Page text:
As insurance coverage goes, workers' compensation appears to be a bargain. Employers and not the employees pay the premiums for workers' comp coverage. When a worker is hurt or afflicted by an occupational illness, the benefits kick in. Unfortunately, not all workers recover from injuries and return to their jobs. Read on to find out what might happen if a ruling of maximum medical improvement (MMI) happens to a hurt worker.
Injuries That Don't Heal
If the injury directly affects your ability to do your job, you may be able to recuperate at home. At some point, though, a decision about your job status needs to be made. After a worker has not been given the go-ahead to return to work by their doctor and some time has passed, the worker must undergo a special medical exam to determine what's going on with the injury. This exam is performed by a doctor hired by the workers' compensation insurance carrier. In some cases, the worker is told they must return to work, and in some cases, a determination is made to give the worker more time to recuperate. The third scenario is one of maximum medical improvement or MMI.
What Is a Ruling of MMI?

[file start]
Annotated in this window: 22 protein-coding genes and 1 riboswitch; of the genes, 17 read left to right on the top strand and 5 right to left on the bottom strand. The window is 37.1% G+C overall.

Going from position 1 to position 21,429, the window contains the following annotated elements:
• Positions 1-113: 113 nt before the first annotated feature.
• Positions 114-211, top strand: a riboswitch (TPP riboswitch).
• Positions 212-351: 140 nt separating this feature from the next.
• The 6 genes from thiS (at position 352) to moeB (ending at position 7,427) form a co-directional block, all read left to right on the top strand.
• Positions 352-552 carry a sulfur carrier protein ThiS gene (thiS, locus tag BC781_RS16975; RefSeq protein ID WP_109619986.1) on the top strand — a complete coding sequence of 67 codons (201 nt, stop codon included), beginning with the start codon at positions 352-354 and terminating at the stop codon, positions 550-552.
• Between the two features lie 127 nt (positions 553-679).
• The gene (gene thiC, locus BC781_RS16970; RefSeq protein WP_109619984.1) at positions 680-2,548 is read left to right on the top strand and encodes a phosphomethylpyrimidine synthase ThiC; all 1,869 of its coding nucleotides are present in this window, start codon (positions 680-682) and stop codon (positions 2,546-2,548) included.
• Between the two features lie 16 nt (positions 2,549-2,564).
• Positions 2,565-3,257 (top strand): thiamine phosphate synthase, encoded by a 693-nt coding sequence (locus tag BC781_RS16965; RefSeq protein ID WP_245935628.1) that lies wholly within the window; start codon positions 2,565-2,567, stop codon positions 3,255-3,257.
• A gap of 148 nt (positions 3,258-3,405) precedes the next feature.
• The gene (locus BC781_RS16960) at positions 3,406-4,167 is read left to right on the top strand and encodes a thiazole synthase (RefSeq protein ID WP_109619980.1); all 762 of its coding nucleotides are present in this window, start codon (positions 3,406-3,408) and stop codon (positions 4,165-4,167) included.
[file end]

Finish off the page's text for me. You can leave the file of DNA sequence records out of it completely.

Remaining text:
This term is used in both workers' compensation cases and personal injury cases. It means that the injury is at a standstill and not expected to change much in the future. A hurt worker ruled to be at MMI may be eligible for a lump-sum payment. This evaluation is important because it allows insurers to estimate future needs in terms of medical care and in terms of the level of disability.
This ruling can be a good thing since you can gain benefits, but it might also come as a shock to a worker who wants to return to work and earn money. This ruling carries with it an array of confusing and complex issues. For example, the amount of the lump-sum can vary and is negotiable. Also, the terms for paying out the settlement vary from a lump-sum to a structured payment plan. To complicate matters further, some workers are not 100% disabled. You can, for example, be 65% disabled. Finally, you might be entitled to rehabilitation training, other employment, and Social Security benefits. Any government benefits need to coordinate with the workers' comp settlement.
Instead of trying to figure all of the above out on your own, speak to workers' comp attorney. They can help you with MMI rulings you disagree with, settlement negotiations, structured payments, and more.